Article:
Book Review – Travel the World on $50 a Day
Travel hacking is a broad term to talk about keeping your costs low and finding ways to travel for free. We’ve been hanging in Los Angeles for longer than we anticipated so it’s time to get serious about lowering our costs and start diving deep into the realm of Travel Hacking!
Last week blogger Matt Kepnes – Nomadic Matt – had a book tour stop in Los Angeles for the release of his updated travel hacking guide “Travel the World on $50 a Day”. I’ve been following Nomadic Matt for a while and have learned some great money saving tricks from his blog.
I initially bought a copy of the book as a gesture of support since I’ve gotten more than $15 of knowledge from what he publishes online for free. Now that I’ve done my first read through, I plan to keep the book for reference as we shift back into traveling.
The book is organized into three parts: Planning Your Trip; On-The-Road Expenses; and Breaking It Down By Region.
Planning Your Trip
Part one sets the scene for extended traveling yet the guidance is applicable for all sorts of trips from a weekend getaway to becoming completely nomadic. I’d call this a broad overview of travel hacking. I’m familiar with most of the content here from researching it on the web, listening to podcasts and learning it by doing. In fact, we just earned a Southwest Airlines Companion Pass by signing up for two new credit cards. Save yourself the time, just pick up the book!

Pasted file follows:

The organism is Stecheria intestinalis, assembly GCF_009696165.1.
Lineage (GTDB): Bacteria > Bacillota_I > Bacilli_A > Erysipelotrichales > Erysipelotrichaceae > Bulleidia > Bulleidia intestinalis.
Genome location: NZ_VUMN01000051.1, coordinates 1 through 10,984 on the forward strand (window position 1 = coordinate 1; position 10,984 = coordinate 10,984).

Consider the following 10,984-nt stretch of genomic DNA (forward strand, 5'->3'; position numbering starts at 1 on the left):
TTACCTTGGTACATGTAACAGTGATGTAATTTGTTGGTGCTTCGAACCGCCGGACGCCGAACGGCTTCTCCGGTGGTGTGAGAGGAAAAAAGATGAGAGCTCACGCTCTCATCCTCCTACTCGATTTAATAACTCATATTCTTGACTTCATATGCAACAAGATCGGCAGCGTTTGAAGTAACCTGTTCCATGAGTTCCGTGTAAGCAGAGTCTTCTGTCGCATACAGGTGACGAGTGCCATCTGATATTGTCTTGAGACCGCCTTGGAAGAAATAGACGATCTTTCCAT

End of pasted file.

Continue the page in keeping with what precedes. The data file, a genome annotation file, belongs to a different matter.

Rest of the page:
Personally, I don’t plan to do a round the world tour (at this point…) but I could use some helpful reconnaissance that will give some inspiration. I also don’t plan on sleeping in really ratty accommodations either. That’s not what this guide is about. Matt encourages his readers to save money in the planning stages and on easy things when possible like transportation so they can enjoy activities and site seeing – the reason we all travel to begin with.
Breaking It Down By Region
For me, the meat of the book is Part 3 addressing specific tips and tricks that can be used by destination. This helps set expectations for what is a reasonable budget for each trip. For example, don’t plan to visit Norway for any extended time being able to stick to a $50-a-day average spend. Balancing time in other less expensive areas of Europe can reduce your average daily budget while experiencing first rate destinations with fewer tourists.
Each region ends with a summary of how much money you will need. I hadn’t realized that Australia was expensive for base things like food and lodging. A trip down under is on our near-term list but it looks like I should think beyond just avoiding the high-season summertime around Christmas and New Year. Being smart with the planning should allow for wiggle room to fund excursions to experience the Great Barrier Reef which is one of our primary reasons for going.
I recommend this book for travelers looking to spend their budget deliberately and wisely.